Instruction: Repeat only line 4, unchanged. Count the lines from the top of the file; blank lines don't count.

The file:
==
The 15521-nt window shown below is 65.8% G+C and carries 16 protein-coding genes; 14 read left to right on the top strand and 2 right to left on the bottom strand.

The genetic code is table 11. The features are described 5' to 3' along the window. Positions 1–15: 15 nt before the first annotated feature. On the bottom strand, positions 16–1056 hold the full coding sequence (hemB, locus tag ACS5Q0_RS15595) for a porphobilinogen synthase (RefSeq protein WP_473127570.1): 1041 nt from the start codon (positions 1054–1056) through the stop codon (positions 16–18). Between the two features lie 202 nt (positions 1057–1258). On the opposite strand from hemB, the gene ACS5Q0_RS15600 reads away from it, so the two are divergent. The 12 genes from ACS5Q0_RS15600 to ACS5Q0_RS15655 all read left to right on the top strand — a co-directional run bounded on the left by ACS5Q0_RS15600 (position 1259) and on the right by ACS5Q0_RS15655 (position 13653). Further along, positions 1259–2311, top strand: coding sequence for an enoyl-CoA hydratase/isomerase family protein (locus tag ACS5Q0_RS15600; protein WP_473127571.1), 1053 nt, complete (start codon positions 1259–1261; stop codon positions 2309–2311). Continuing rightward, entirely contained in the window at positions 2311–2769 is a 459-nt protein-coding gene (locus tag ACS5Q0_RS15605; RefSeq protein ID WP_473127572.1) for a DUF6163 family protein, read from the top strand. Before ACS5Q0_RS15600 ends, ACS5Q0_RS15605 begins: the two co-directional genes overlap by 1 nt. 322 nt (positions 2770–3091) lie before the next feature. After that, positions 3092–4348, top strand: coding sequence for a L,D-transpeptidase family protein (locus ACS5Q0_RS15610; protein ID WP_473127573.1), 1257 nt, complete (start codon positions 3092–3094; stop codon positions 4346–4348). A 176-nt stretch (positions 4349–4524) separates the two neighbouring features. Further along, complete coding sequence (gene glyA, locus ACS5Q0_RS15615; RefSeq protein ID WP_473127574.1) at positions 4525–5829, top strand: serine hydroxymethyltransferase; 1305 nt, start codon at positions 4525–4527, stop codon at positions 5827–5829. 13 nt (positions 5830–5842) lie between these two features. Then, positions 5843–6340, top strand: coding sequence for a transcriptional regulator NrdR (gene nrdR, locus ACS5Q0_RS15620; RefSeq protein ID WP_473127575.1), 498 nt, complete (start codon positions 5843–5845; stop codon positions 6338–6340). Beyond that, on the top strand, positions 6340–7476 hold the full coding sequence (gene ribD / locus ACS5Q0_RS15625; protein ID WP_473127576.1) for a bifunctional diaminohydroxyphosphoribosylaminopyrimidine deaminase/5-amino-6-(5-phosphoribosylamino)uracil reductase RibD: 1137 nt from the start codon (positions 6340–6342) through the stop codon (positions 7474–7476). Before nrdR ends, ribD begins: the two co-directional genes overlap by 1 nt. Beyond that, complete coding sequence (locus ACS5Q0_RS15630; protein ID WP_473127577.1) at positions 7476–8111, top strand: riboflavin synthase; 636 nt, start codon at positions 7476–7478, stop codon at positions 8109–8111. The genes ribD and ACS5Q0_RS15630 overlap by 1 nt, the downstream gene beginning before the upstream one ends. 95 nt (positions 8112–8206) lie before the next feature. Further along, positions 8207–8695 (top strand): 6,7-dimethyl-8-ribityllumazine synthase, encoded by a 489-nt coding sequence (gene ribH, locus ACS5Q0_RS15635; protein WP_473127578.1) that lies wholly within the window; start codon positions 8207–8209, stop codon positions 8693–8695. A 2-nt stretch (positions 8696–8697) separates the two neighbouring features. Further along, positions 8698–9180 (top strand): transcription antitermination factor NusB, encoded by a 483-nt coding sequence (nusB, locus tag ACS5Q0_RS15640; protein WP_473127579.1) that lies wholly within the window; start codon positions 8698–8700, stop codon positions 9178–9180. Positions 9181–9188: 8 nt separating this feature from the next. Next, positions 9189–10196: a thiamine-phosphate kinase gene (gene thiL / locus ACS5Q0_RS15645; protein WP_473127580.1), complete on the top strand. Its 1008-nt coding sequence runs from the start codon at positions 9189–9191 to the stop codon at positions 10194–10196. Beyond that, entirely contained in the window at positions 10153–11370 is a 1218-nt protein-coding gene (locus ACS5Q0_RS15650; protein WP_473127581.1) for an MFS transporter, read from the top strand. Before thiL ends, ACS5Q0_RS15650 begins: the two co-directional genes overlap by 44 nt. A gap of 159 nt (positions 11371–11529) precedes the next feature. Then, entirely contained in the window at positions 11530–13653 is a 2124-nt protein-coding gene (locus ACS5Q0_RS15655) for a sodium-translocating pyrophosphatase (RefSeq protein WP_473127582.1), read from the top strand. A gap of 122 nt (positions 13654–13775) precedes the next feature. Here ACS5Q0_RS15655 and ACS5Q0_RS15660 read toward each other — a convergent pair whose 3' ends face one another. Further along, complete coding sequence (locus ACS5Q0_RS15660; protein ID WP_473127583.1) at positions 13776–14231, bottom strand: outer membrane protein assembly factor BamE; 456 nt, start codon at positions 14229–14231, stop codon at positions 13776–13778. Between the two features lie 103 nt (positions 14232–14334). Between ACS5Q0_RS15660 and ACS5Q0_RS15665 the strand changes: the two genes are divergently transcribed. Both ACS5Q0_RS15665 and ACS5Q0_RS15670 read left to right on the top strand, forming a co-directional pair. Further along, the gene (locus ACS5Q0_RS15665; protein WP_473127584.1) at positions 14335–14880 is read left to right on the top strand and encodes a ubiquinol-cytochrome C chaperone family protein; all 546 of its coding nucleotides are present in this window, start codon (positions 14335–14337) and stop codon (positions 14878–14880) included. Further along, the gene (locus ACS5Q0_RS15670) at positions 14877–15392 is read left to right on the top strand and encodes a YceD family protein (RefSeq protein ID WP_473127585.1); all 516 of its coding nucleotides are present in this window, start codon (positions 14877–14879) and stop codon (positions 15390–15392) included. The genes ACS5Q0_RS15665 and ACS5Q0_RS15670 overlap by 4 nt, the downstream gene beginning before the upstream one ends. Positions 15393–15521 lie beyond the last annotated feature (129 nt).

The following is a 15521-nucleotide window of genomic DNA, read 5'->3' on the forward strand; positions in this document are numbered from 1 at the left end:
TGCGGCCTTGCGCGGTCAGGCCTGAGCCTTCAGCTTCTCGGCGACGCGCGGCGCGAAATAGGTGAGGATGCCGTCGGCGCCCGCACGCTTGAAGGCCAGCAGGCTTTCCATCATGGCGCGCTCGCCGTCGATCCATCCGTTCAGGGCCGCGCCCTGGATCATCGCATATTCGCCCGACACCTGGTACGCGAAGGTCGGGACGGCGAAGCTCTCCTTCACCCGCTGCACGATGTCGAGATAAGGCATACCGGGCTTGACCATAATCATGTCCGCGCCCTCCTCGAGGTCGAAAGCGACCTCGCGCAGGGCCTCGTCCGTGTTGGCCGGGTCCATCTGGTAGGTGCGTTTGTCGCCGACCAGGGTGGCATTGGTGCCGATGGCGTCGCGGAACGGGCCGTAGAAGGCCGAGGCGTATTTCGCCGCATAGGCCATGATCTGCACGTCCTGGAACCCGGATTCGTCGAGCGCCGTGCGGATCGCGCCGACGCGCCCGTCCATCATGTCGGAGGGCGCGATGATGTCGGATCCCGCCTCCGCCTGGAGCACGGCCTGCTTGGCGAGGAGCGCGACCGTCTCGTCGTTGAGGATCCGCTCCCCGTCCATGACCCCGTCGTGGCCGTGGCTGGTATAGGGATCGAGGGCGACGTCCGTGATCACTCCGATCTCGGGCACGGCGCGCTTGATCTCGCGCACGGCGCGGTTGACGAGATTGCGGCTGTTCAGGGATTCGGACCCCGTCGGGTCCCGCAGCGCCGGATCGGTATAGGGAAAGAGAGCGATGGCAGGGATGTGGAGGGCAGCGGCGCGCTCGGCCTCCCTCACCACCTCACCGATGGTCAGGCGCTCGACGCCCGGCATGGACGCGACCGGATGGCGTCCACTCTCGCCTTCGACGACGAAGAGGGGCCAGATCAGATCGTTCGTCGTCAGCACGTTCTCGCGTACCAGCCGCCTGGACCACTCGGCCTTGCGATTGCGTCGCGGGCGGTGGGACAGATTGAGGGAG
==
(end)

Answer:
TGCGGCCTTGCGCGGTCAGGCCTGAGCCTTCAGCTTCTCGGCGACGCGCGGCGCGAAATAGGTGAGGATGCCGTCGGCGCCCGCACGCTTGAAGGCCAGCAGGCTTTCCATCATGGCGCGCTCGCCGTCGATCCATCCGTTCAGGGCCGCGCCCTGGATCATCGCATATTCGCCCGACACCTGGTACGCGAAGGTCGGGACGGCGAAGCTCTCCTTCACCCGCTGCACGATGTCGAGATAAGGCATACCGGGCTTGACCATAATCATGTCCGCGCCCTCCTCGAGGTCGAAAGCGACCTCGCGCAGGGCCTCGTCCGTGTTGGCCGGGTCCATCTGGTAGGTGCGTTTGTCGCCGACCAGGGTGGCATTGGTGCCGATGGCGTCGCGGAACGGGCCGTAGAAGGCCGAGGCGTATTTCGCCGCATAGGCCATGATCTGCACGTCCTGGAACCCGGATTCGTCGAGCGCCGTGCGGATCGCGCCGACGCGCCCGTCCATCATGTCGGAGGGCGCGATGATGTCGGATCCCGCCTCCGCCTGGAGCACGGCCTGCTTGGCGAGGAGCGCGACCGTCTCGTCGTTGAGGATCCGCTCCCCGTCCATGACCCCGTCGTGGCCGTGGCTGGTATAGGGATCGAGGGCGACGTCCGTGATCACTCCGATCTCGGGCACGGCGCGCTTGATCTCGCGCACGGCGCGGTTGACGAGATTGCGGCTGTTCAGGGATTCGGACCCCGTCGGGTCCCGCAGCGCCGGATCGGTATAGGGAAAGAGAGCGATGGCAGGGATGTGGAGGGCAGCGGCGCGCTCGGCCTCCCTCACCACCTCACCGATGGTCAGGCGCTCGACGCCCGGCATGGACGCGACCGGATGGCGTCCACTCTCGCCTTCGACGACGAAGAGGGGCCAGATCAGATCGTTCGTCGTCAGCACGTTCTCGCGTACCAGCCGCCTGGACCACTCGGCCTTGCGATTGCGTCGCGGGCGGTGGGACAGATTGAGGGAG